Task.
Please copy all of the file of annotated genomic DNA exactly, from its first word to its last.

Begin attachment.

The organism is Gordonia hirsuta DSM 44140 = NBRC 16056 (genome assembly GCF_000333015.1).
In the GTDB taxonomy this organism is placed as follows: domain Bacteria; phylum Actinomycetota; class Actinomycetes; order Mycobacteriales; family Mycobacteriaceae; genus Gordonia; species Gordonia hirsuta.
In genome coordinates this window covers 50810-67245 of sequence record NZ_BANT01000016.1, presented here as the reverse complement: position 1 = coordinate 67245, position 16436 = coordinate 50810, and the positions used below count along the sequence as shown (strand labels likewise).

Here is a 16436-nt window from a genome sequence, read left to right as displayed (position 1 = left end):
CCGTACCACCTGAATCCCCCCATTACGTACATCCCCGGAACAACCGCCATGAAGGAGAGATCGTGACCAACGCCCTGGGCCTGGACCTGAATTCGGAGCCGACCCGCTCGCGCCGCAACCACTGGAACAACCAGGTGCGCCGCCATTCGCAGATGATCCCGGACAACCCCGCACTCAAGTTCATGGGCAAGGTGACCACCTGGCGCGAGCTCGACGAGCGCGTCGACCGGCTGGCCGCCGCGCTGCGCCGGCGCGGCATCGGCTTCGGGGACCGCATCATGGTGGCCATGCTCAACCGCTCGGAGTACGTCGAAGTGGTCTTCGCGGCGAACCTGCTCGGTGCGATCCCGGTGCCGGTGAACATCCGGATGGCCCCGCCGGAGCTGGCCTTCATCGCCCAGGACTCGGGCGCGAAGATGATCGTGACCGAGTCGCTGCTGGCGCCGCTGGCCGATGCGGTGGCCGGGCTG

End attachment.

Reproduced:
The organism is Gordonia hirsuta DSM 44140 = NBRC 16056 (genome assembly GCF_000333015.1).
In the GTDB taxonomy this organism is placed as follows: domain Bacteria; phylum Actinomycetota; class Actinomycetes; order Mycobacteriales; family Mycobacteriaceae; genus Gordonia; species Gordonia hirsuta.
In genome coordinates this window covers 50810-67245 of sequence record NZ_BANT01000016.1, presented here as the reverse complement: position 1 = coordinate 67245, position 16436 = coordinate 50810, and the positions used below count along the sequence as shown (strand labels likewise).

Here is a 16436-nt window from a genome sequence, read left to right as displayed (position 1 = left end):
CCGTACCACCTGAATCCCCCCATTACGTACATCCCCGGAACAACCGCCATGAAGGAGAGATCGTGACCAACGCCCTGGGCCTGGACCTGAATTCGGAGCCGACCCGCTCGCGCCGCAACCACTGGAACAACCAGGTGCGCCGCCATTCGCAGATGATCCCGGACAACCCCGCACTCAAGTTCATGGGCAAGGTGACCACCTGGCGCGAGCTCGACGAGCGCGTCGACCGGCTGGCCGCCGCGCTGCGCCGGCGCGGCATCGGCTTCGGGGACCGCATCATGGTGGCCATGCTCAACCGCTCGGAGTACGTCGAAGTGGTCTTCGCGGCGAACCTGCTCGGTGCGATCCCGGTGCCGGTGAACATCCGGATGGCCCCGCCGGAGCTGGCCTTCATCGCCCAGGACTCGGGCGCGAAGATGATCGTGACCGAGTCGCTGCTGGCGCCGCTGGCCGATGCGGTGGCCGGGCTG